Charlotte's WSOC-TV found court documents showing that firefighters forced James Allen’s door open Saturday night during a welfare check. The police chief said an officer fired his weapon after Allen pointed a gun at him.
Family members said they are devastated by what happened.
"I think that he probably thought somebody was breaking in his house or robbing him of something," said the victim’s sister, Mary Battle.
She is in disbelief over the shooting. She said her brother, who fought in the Korean War, was recovering from heart surgery. Police said they went to the home to do a welfare check after relatives in Anson County alerted authorities there.
WSOC-TV found that the Gastonia Police Department did 531 welfare checks in 2014 alone. On Saturday night, officers came to the residence twice but could not get anyone to come to the door.
“The thing I questioned is, why make a wellness call at midnight?” neighbor Gene Clark said.
Clark told police that Allen was hard of hearing, and he had not seen him since the day before. According to a search warrant, police claim the 74-year-old approached both police and firefighters holding a gun after they made entry into his home.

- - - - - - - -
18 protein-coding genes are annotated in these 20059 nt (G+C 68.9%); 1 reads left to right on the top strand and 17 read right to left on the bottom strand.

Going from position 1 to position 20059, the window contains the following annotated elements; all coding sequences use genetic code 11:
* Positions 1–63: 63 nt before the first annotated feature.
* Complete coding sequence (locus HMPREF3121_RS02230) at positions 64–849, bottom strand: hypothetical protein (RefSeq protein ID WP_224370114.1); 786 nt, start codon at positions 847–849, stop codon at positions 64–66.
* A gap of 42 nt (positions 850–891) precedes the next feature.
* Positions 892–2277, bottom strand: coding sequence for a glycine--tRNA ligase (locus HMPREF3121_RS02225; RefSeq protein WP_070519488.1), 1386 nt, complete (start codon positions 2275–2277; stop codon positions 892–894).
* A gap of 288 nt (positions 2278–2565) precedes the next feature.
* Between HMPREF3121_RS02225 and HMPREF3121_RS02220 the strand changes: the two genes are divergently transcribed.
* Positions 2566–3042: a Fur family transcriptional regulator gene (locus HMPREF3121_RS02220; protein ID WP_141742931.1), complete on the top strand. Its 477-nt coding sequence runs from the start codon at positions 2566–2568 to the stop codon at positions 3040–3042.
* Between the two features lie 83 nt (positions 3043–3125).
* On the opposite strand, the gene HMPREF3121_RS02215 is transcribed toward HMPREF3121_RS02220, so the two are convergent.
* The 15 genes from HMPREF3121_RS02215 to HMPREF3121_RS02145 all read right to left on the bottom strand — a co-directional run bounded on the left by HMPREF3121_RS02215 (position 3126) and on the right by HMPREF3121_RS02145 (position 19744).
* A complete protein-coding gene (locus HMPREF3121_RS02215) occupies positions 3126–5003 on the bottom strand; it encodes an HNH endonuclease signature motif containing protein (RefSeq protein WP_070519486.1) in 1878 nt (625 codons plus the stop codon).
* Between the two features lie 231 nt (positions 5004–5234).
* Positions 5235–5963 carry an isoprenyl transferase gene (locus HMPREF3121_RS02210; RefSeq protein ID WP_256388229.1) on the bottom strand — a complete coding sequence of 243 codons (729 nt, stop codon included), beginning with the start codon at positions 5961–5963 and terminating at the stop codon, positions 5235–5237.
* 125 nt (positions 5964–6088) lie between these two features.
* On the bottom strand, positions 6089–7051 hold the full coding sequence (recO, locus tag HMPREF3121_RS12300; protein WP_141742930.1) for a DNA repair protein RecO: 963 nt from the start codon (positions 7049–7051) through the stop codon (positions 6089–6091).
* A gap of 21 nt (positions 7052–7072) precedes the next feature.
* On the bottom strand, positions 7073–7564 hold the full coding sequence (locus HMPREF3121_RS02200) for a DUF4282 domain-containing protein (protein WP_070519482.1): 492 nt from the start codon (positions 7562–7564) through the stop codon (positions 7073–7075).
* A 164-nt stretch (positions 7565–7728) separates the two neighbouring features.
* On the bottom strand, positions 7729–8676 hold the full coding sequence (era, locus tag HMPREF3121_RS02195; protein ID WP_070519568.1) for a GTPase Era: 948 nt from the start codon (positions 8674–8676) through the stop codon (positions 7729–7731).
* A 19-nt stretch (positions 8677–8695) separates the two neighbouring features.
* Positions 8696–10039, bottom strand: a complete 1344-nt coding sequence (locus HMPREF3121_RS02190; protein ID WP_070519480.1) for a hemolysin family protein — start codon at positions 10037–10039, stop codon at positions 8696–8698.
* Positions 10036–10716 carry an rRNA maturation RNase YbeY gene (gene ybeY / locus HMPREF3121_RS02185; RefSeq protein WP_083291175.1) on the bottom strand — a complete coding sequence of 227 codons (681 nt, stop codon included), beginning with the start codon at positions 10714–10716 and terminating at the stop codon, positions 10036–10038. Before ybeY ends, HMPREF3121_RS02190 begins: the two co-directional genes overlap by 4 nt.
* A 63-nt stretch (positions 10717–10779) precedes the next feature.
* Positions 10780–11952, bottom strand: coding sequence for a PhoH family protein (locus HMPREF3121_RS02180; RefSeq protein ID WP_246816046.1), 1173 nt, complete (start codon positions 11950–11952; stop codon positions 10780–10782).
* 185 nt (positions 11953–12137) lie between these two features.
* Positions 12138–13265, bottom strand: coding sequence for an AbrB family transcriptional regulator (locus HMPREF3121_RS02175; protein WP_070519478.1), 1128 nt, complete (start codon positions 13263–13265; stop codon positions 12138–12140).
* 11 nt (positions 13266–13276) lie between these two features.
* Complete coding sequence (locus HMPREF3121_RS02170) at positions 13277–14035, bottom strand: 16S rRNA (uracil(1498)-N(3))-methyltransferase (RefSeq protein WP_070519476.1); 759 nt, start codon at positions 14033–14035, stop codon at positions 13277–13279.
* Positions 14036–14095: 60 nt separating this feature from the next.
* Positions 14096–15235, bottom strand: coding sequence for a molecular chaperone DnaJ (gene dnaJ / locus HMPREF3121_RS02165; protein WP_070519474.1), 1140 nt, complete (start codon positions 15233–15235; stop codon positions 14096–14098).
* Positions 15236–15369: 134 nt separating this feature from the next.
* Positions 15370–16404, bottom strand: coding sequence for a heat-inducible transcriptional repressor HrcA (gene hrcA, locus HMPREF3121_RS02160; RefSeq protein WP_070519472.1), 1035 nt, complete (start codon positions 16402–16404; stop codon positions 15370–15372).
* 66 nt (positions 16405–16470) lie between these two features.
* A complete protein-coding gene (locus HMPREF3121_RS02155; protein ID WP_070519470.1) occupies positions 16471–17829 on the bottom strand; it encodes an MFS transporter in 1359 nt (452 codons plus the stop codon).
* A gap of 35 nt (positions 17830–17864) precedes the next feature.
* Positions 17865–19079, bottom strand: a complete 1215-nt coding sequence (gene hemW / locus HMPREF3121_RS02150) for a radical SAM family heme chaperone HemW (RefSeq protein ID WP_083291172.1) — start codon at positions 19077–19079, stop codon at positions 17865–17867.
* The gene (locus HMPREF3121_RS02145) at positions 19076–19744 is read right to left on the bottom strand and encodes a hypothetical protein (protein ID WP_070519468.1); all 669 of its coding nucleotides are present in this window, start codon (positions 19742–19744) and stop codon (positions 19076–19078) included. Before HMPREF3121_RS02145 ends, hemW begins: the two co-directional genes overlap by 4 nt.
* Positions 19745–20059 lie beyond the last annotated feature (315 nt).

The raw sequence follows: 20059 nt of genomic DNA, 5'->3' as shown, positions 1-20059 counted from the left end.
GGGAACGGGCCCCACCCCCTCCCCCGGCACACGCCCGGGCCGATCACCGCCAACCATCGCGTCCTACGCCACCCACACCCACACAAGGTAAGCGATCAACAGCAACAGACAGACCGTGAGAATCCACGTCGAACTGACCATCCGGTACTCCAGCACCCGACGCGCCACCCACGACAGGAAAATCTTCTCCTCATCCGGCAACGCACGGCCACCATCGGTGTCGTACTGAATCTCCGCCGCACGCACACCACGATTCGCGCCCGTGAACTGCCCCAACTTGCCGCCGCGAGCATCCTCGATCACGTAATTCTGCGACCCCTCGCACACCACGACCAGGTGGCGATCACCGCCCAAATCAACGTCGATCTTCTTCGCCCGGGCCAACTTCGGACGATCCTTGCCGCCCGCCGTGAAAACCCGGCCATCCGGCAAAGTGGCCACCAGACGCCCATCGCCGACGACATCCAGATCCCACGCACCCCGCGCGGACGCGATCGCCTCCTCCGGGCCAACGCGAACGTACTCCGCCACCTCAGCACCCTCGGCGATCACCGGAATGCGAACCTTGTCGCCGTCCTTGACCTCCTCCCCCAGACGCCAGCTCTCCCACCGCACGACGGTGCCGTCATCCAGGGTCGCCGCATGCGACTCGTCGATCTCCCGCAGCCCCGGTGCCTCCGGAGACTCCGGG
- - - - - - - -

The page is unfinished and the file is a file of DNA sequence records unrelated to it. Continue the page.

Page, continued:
That’s when Officer Josh Lefevers fired his weapon.
“There should have been a better way to handle this. Something else could have been done,” Battle said. “I’m so mad; I’m hurt. I’m hurt.”
Court documents said police recovered three shell casings from the home, along with a .22-caliber revolver. Clark said he knows police have a right to protect themselves but also understands the family’s concerns.
“It goes both ways. I really don’t know. All I know is he was a good man,” Clark said.
Allen's family and friends are questioning whether his killing could have been avoided.
They want to know if it was necessary for police to use deadly force after they entered Allen's home and found him standing there, holding a gun.
Scott Maclatchie, a Charlotte attorney and veteran Los Angeles police officer, said that when it comes to conducting welfare checks, the law in North Carolina is clear.
“The law is very clear that a law enforcement officer may use deadly force to defend himself when they’re confronted with what appears to be an imminent threat,” Maclatchie said
It's the officer's job to use force to get inside the home if he or she has made every effort to get the person to come to the door, he said.
The State Bureau of Investigations is now looking into the killing.